While Congress is beginning its ninth investigation into the deadly 2012 attack in Benghazi, Libya may be confronting its worst crisis since the NATO intervention that ousted Col. Muammar Gaddafi in 2011. Fear is growing of an all-out war between militias aligned with the Islamist-dominated Parliament and forces led by a former general named Khalifa Haftar, who was reportedly once trained by the CIA. Haftar has accused the government of fostering terrorism and is calling for an emergency administration to oversee elections next month. Haftar, a former general under Gaddafi, says he wants to rid Libya of Islamists and led an assault against militant groups in Benghazi last Friday. On Sunday, forces allied to him took control of Libya’s Parliament building in the capital, Tripoli. At least 100 people have died since the fighting broke out last week. We speak to Mary Fitzgerald, a journalist based in Libya, and Sharif Abdel Kouddous, independent journalist and Democracy Now! correspondent reporting from Tripoli.
This is a rush transcript. Copy may not be in its final form.
JUAN GONZÁLEZ: We begin today’s show looking at Libya. In Washington, the focus remains largely on what happened in the Libyan city of Benghazi on September 11th, 2012, when Ambassador Christopher Stevens and three other Americans were killed in an attack. The incident sparked a fierce political fight between Republicans and Democrats over the Obama administration’s handling of embassy security and the steps it took in the aftermath of the attack.
Since then, congressional Republicans have led eight separate investigations into the matter. On May 8th, the Republican-led House of Representatives voted to launch yet another congressional probe. Earlier this week, House Minority Leader Nancy Pelosi announced that Democrats would participate.
MINORITY LEADER NANCY PELOSI: I could have argued this either way: Why give any validity to this effort? But I do think it is important for the American people to have a pursuit of these questions done in as fair and open and balanced way as possible. That simply would not be possible leaving it to the Republicans. That’s why I’m appointing my distinguished colleagues here today to serve on the select committee.
JUAN GONZÁLEZ: This committee will include seven Republicans and five Democrats. Many Democrats have accused Republicans of exploiting the Benghazi incident to scuttle Hillary Clinton’s expected 2016 presidential bid. Clinton was secretary of state at the time of the attacks.
AMY GOODMAN: While Washington, D.C., is focused on Benghazi, Libya may be confronting its worst crisis since the NATO intervention that ousted Colonel Muammar Gaddafi in 2011. Fear is growing of an all-out war between militias aligned with the Islamist-dominated Parliament and forces led by a former general named Khalifa Haftar, who reportedly was once trained by the CIA. Haftar has accused the government of fostering terrorism and is calling for an emergency administration to oversee elections next [month]. He’s a former general under Gaddafi. Haftar says he wants to rid Libya of Islamists and led an assault against militant groups in Benghazi last Friday. On Sunday, forces allied with him took control of Libya’s Parliament building in the capital, Tripoli. At least a hundred people have died since the fighting broke out last week. On Wednesday, Haftar called on the government to hand over power to the country’s top judges.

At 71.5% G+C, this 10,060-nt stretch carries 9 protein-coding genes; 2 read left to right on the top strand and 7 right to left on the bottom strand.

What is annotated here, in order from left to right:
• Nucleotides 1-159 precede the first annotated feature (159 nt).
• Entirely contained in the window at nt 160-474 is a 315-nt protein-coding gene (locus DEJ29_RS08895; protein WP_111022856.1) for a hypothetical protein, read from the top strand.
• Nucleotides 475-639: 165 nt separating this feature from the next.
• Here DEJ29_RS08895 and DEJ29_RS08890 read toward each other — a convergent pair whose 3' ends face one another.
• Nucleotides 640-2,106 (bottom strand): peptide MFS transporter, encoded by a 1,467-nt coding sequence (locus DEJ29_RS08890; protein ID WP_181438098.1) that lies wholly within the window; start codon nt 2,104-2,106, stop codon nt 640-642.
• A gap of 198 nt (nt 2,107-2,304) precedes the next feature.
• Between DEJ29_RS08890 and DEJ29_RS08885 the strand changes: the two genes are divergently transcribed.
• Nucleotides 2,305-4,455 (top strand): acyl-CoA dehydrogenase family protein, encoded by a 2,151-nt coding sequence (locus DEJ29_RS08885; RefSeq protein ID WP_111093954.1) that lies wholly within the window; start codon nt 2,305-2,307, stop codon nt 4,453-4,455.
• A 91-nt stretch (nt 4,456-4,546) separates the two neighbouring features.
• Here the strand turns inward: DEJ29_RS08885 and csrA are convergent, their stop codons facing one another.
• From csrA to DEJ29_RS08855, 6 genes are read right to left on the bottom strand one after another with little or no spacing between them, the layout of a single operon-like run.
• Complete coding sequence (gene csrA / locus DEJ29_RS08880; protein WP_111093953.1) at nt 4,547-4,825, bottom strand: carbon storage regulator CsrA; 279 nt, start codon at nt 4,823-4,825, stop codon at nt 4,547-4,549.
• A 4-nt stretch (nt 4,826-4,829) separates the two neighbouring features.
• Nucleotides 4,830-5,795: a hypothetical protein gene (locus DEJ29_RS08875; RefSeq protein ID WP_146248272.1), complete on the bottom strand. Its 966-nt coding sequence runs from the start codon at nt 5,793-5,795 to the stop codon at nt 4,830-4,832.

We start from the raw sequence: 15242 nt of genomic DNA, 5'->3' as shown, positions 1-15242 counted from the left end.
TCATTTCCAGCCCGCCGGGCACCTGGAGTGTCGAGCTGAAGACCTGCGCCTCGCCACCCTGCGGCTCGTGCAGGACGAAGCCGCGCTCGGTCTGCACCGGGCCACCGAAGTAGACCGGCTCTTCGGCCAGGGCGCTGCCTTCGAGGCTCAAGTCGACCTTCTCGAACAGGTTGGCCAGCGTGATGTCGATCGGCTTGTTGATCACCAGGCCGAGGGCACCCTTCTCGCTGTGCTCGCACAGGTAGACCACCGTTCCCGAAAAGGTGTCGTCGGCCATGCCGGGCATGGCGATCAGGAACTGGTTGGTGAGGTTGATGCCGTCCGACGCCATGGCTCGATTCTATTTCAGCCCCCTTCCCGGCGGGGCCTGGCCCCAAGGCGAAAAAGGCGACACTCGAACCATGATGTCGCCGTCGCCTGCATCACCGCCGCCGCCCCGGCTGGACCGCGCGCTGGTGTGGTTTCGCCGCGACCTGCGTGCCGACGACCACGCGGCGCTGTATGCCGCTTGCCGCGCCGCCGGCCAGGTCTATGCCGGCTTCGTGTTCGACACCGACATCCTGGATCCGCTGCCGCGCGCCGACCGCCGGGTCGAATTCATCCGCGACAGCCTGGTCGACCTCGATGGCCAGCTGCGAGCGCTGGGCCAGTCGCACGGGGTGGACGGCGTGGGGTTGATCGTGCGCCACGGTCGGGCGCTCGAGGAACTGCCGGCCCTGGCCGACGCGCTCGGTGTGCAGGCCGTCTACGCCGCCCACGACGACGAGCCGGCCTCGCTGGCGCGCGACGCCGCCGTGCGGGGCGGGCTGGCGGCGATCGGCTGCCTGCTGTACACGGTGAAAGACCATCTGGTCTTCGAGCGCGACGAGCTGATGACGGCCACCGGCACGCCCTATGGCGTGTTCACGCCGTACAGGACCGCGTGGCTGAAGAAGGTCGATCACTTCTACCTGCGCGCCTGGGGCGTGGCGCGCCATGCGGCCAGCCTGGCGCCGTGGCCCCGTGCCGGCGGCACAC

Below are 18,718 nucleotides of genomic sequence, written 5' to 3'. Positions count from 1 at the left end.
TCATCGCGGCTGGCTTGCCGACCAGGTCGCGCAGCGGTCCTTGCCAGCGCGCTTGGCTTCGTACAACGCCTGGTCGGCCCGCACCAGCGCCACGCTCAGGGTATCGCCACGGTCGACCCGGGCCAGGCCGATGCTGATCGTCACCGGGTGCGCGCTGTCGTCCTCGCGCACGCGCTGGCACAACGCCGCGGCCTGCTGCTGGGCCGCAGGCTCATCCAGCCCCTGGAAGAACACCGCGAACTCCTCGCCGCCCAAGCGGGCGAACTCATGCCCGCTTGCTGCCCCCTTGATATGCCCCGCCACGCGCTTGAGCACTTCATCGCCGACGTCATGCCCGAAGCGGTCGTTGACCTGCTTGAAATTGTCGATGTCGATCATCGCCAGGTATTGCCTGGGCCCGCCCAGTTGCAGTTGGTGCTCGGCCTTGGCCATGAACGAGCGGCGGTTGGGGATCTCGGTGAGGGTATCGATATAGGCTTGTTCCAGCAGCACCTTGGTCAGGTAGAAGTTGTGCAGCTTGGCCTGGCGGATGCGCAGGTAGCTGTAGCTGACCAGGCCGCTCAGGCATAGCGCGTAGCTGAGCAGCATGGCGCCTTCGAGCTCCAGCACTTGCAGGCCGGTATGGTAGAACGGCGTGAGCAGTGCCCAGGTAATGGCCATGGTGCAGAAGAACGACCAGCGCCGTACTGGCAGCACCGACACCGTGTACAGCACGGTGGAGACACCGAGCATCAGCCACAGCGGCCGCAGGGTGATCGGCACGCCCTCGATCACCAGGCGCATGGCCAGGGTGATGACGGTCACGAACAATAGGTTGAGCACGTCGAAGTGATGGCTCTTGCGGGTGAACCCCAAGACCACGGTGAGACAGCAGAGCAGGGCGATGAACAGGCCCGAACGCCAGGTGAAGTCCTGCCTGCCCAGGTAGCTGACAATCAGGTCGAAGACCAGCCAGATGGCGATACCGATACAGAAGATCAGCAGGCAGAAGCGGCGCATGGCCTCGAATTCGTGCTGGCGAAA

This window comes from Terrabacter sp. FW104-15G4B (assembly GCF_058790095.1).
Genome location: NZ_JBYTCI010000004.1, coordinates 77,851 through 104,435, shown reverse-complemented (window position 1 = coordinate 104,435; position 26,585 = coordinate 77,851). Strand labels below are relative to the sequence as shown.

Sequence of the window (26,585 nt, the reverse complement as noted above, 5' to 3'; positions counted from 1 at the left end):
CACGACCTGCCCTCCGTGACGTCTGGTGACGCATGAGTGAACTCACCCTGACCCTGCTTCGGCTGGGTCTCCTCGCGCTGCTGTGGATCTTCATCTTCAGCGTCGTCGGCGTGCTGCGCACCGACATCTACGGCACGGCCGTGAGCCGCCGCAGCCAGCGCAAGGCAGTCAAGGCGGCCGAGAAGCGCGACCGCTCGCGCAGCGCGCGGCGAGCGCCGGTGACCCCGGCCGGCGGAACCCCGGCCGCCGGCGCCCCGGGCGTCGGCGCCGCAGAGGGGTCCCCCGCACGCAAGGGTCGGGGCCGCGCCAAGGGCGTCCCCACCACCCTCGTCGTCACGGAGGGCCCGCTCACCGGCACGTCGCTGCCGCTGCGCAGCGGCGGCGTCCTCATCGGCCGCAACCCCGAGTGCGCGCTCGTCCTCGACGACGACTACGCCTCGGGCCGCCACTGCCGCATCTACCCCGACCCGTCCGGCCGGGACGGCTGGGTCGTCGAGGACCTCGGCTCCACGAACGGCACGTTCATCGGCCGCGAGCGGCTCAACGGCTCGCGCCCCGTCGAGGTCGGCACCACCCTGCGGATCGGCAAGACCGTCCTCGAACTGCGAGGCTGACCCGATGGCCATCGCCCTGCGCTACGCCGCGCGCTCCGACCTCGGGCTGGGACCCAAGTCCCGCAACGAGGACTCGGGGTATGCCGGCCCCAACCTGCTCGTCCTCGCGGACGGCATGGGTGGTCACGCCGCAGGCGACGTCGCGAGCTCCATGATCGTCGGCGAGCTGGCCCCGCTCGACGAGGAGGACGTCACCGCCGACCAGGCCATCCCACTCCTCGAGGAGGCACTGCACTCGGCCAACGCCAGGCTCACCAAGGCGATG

KHALIFA HAFTAR: [translated] Following the refusal by the expired National Council to meet the people’s demands, the High Council of the Armed Forces call on the High Judicial Council in charge to meet the army’s demand for civil and political stability in Libya, and ask them to form a high council to rule the country.
AMY GOODMAN: To find out more, we go to two guests in Tripoli, Libya.
Mary Fitzgerald is a journalist based there in Libya. Her latest piece for Foreign Policy magazine is headlined "Libya’s Muslim Brotherhood Struggles to Grow."
And Sharif Abdel Kouddous is with us, independent journalist, Democracy Now! correspondent, usually based in Cairo, a fellow at The Nation Institute. He’s been reporting for The Washington Post from Tripoli for the past 10 days. His latest piece is headlined "In Libya, Fears of All-Out War as Islamist Militias Allied with Parliament Deploy in Capital."
We welcome you both to Democracy Now! Mary Fitzgerald, let’s go to you first. Describe the situation in Tripoli, especially for an audience that is not familiar with Libya right now at all, except perhaps the Benghazi controversy in Washington, D.C.
MARY FITZGERALD: Well, the mood in Tripoli right now is extremely tense, with most Libyans describing the current situation as the most serious juncture that Libya has found itself in since the ousting of Muammar Gaddafi in 2011. There’s a real sense of apprehension here. There is a sense also of people choosing sides. Libya has suffered from increasing polarization in recent months, and that seems to be coming to some kind of a crescendo. Several different dynamics that had been roiling in recent months appear to be coming to a head with the events of the last week.